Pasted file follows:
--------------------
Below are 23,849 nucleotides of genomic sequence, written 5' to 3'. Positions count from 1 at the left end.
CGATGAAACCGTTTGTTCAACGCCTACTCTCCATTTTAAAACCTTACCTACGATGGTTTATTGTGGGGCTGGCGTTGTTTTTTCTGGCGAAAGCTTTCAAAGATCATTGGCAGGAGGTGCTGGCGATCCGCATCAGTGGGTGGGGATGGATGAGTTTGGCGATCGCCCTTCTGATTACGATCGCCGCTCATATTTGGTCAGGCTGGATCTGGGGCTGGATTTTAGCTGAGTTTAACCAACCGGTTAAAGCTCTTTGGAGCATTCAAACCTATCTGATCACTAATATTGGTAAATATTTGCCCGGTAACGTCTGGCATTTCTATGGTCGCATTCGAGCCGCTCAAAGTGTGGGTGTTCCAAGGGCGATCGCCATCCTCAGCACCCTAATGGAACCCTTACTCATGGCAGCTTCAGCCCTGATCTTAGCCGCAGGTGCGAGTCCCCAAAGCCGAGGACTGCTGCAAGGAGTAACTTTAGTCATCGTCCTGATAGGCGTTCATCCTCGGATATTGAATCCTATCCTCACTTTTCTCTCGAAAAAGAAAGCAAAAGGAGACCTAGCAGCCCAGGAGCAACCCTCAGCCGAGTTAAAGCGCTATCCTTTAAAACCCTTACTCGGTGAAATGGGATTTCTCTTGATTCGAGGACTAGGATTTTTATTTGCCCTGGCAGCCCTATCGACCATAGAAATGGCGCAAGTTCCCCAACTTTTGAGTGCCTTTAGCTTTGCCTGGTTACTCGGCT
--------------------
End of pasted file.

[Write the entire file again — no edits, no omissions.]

Below are 23,849 nucleotides of genomic sequence, written 5' to 3'. Positions count from 1 at the left end.
CGATGAAACCGTTTGTTCAACGCCTACTCTCCATTTTAAAACCTTACCTACGATGGTTTATTGTGGGGCTGGCGTTGTTTTTTCTGGCGAAAGCTTTCAAAGATCATTGGCAGGAGGTGCTGGCGATCCGCATCAGTGGGTGGGGATGGATGAGTTTGGCGATCGCCCTTCTGATTACGATCGCCGCTCATATTTGGTCAGGCTGGATCTGGGGCTGGATTTTAGCTGAGTTTAACCAACCGGTTAAAGCTCTTTGGAGCATTCAAACCTATCTGATCACTAATATTGGTAAATATTTGCCCGGTAACGTCTGGCATTTCTATGGTCGCATTCGAGCCGCTCAAAGTGTGGGTGTTCCAAGGGCGATCGCCATCCTCAGCACCCTAATGGAACCCTTACTCATGGCAGCTTCAGCCCTGATCTTAGCCGCAGGTGCGAGTCCCCAAAGCCGAGGACTGCTGCAAGGAGTAACTTTAGTCATCGTCCTGATAGGCGTTCATCCTCGGATATTGAATCCTATCCTCACTTTTCTCTCGAAAAAGAAAGCAAAAGGAGACCTAGCAGCCCAGGAGCAACCCTCAGCCGAGTTAAAGCGCTATCCTTTAAAACCCTTACTCGGTGAAATGGGATTTCTCTTGATTCGAGGACTAGGATTTTTATTTGCCCTGGCAGCCCTATCGACCATAGAAATGGCGCAAGTTCCCCAACTTTTGAGTGCCTTTAGCTTTGCCTGGTTACTCGGCT